Being a music producer, I love to see when some of the music technology giants, such as Novation, bring classic or even new synthesisers and other cool tech into an app form, such as the LaunchPad — a variety of Korg synthesisers — and this, the Novation LaunchKey.

LaunchKey is a fully-featured synthesiser that has been condensed into an app with some really awesome features and functionality. The app includes 80 preset adjustable sounds for you to play around with and modify to your hearts content. Can the app do justice to its hardware counterpart? Let’s take a look.

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In 2007, the world was a different place. The App Store didn’t exist yet, and the iPhone had just been announced. Steve Jobs wanted consumers to fill their iPhones with web apps. Before they debuted the App Store, Apple tried to prove that web apps could be as easy to use and as responsive as native apps. Although web apps didn’t succeed the way Jobs originally intended them to, that doesn’t mean they’re not worth exploring.

In the last two articles on digital publishing and the iPad, we took in-depth looks at a lot of apps that offer magazine services on iOS, including Zinio, apps on Apple’s Newsstand, and Flipboard. They’re just the beginning of the digital publishing movement. Magazine publishers all over the world are also investing in HTML-based web apps that come with a lot of benefits for both them and readers. But there are two big questions everybody always asks about web apps, even my own mother when I explained this article to her: “What is it; why bother?” and “Are they better than the apps I’ve already got installed on my iPad?” Read on to get my take on it.

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It’s high summer and there’s nothing better than an ice-cold cocktail to cool off on a sweltering hot day. Cocktails are perfect for backyard parties or hanging on the porch with the neighbors. We all have our old standbys (mine is the mojito), but sometimes it’s good to freshen things up with new flavors or techniques. If you’re looking for cocktail inspiration then check out Martha Stewart Makes Cocktails. The app is like an encyclopedia of drinks, with fresh takes on the classics and a huge collection of drink recipes. Break out the cocktail shaker and stock the bar, Martha Stewart Makes Cocktails is a must-have app for summer.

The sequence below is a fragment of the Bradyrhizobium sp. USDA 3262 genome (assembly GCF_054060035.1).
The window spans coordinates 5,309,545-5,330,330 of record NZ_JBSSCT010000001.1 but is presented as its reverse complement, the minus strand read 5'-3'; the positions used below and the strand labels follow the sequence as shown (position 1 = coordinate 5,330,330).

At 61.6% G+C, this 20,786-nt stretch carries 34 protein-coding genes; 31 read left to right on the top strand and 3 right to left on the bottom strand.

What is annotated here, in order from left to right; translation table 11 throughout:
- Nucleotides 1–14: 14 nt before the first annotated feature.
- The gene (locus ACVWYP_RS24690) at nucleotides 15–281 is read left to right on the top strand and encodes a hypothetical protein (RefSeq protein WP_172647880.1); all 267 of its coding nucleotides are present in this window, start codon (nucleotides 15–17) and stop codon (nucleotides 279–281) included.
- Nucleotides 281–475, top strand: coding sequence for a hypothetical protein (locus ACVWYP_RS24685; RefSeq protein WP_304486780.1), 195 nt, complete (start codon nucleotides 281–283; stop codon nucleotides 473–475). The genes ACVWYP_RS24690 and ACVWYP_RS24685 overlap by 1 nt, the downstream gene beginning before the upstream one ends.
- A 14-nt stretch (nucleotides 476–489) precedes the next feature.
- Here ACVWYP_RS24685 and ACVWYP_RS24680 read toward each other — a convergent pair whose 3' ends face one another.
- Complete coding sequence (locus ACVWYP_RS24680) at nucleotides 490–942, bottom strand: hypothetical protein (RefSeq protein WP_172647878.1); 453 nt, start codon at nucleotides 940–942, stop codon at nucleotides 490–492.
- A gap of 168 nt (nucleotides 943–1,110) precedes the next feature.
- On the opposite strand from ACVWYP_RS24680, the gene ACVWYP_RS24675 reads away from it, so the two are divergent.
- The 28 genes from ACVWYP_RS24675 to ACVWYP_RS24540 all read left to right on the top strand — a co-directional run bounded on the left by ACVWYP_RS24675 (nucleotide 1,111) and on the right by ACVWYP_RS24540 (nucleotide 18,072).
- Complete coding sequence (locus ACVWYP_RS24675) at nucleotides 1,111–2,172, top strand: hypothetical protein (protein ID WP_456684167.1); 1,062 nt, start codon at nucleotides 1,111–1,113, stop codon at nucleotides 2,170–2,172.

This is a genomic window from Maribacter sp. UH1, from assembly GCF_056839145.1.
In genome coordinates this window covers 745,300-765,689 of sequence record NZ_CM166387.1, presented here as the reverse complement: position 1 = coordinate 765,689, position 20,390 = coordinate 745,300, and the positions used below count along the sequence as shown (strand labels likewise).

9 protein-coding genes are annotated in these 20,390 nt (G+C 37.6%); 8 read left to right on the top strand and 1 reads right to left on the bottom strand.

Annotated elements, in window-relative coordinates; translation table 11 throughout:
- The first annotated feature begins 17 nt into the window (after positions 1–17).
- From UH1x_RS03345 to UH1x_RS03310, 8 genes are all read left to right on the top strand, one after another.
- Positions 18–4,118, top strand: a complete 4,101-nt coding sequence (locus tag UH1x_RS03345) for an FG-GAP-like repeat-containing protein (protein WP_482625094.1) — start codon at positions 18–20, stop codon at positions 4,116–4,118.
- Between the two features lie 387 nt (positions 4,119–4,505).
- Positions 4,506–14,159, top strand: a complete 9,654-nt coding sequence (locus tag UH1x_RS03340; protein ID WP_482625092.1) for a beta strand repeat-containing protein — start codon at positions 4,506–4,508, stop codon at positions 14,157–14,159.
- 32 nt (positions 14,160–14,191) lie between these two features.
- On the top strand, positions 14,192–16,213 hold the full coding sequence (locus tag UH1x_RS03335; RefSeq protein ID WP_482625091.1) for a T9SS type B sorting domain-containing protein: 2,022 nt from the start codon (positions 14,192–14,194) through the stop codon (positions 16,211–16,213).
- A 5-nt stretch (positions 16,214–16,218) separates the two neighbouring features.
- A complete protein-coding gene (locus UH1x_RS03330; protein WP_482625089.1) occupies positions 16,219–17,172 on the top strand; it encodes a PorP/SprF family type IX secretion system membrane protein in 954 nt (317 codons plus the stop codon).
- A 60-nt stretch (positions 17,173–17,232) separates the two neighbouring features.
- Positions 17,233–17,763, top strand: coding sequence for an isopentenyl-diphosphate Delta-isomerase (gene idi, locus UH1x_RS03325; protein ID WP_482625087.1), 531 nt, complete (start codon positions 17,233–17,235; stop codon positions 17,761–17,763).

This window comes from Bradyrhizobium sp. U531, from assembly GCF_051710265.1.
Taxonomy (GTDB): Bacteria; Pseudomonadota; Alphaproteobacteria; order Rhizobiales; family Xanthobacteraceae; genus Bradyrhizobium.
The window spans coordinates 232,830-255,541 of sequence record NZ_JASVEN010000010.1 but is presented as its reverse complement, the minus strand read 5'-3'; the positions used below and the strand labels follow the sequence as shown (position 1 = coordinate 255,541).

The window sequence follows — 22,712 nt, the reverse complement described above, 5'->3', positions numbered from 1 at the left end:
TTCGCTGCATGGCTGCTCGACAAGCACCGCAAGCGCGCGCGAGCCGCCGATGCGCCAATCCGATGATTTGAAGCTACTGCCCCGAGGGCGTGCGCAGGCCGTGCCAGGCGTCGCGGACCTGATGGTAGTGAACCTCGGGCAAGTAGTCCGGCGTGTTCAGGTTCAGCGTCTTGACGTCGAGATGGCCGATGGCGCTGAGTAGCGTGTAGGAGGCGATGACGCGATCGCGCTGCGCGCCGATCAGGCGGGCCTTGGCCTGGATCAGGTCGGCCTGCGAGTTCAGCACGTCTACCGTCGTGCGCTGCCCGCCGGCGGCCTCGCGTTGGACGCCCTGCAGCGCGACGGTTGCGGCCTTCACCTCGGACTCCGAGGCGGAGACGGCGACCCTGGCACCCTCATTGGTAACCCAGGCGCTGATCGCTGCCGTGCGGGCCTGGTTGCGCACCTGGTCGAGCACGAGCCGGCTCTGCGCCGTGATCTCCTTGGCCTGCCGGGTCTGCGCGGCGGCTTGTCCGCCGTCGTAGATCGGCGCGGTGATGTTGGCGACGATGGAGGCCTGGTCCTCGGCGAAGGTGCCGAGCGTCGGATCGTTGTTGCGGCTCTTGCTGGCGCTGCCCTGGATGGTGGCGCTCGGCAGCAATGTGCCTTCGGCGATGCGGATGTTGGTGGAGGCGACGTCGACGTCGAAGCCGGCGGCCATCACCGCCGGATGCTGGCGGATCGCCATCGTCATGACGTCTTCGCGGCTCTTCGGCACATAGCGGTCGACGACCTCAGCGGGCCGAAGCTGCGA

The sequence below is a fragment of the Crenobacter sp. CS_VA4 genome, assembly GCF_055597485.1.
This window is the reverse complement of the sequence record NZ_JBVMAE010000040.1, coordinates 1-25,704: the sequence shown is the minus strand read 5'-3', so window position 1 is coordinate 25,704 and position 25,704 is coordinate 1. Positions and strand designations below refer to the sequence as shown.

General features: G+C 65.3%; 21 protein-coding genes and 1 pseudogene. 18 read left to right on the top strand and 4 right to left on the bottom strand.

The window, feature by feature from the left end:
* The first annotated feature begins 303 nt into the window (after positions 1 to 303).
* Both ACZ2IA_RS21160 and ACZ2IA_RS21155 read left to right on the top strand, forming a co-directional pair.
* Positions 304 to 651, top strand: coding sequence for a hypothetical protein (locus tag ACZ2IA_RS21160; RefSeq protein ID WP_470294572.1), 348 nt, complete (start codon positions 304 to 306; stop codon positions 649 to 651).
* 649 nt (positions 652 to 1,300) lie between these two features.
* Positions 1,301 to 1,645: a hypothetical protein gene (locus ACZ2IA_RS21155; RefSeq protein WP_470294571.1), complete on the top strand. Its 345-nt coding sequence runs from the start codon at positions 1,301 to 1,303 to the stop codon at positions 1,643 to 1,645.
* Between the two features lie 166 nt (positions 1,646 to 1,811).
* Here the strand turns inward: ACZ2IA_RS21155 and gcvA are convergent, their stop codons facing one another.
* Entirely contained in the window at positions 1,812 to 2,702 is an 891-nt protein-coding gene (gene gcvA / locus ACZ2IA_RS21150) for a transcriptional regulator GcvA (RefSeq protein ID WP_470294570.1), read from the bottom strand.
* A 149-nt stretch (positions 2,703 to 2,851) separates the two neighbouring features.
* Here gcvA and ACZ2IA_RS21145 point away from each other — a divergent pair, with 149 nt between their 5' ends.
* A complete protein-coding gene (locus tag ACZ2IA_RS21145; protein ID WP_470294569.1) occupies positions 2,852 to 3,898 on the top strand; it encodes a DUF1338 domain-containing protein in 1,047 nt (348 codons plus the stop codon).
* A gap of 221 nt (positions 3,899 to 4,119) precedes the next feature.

Shaken or stirred? Keep reading to find out.

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Ranging from the super-serious to the super-ridiculous, this week’s installment of games has you going from battle zones in World War II to a battle zone of a whole different kind — Hollywood.

Somewhere in between, you’ll also have to get into the groove while tearing around a race track, help Mickey Mouse collect as much water as possible, and run a call center. Oh believe it. Click “more” to check it all out. (more…)

Google Maps for iPad has been a long time coming. iOS 6 was introduced ten months ago, and the beta was out even sooner — we’ve been living with Apple Maps on our iPads for quite some time. And it’s not that Apple Maps is a terrible experience – visually, it’s extraordinary — but most of us don’t use our iPads as GPS devices.

Maps on tablets, in that sense, are a bit different than maps on phones. Although GPS is important on them, what I really want is a way to browse my local neighbourhoods as efficiently as possible. In fact, what I want is a fast and accurate way to find cool places I want to go. Let’s see if Google Maps finally fits the bill. (more…)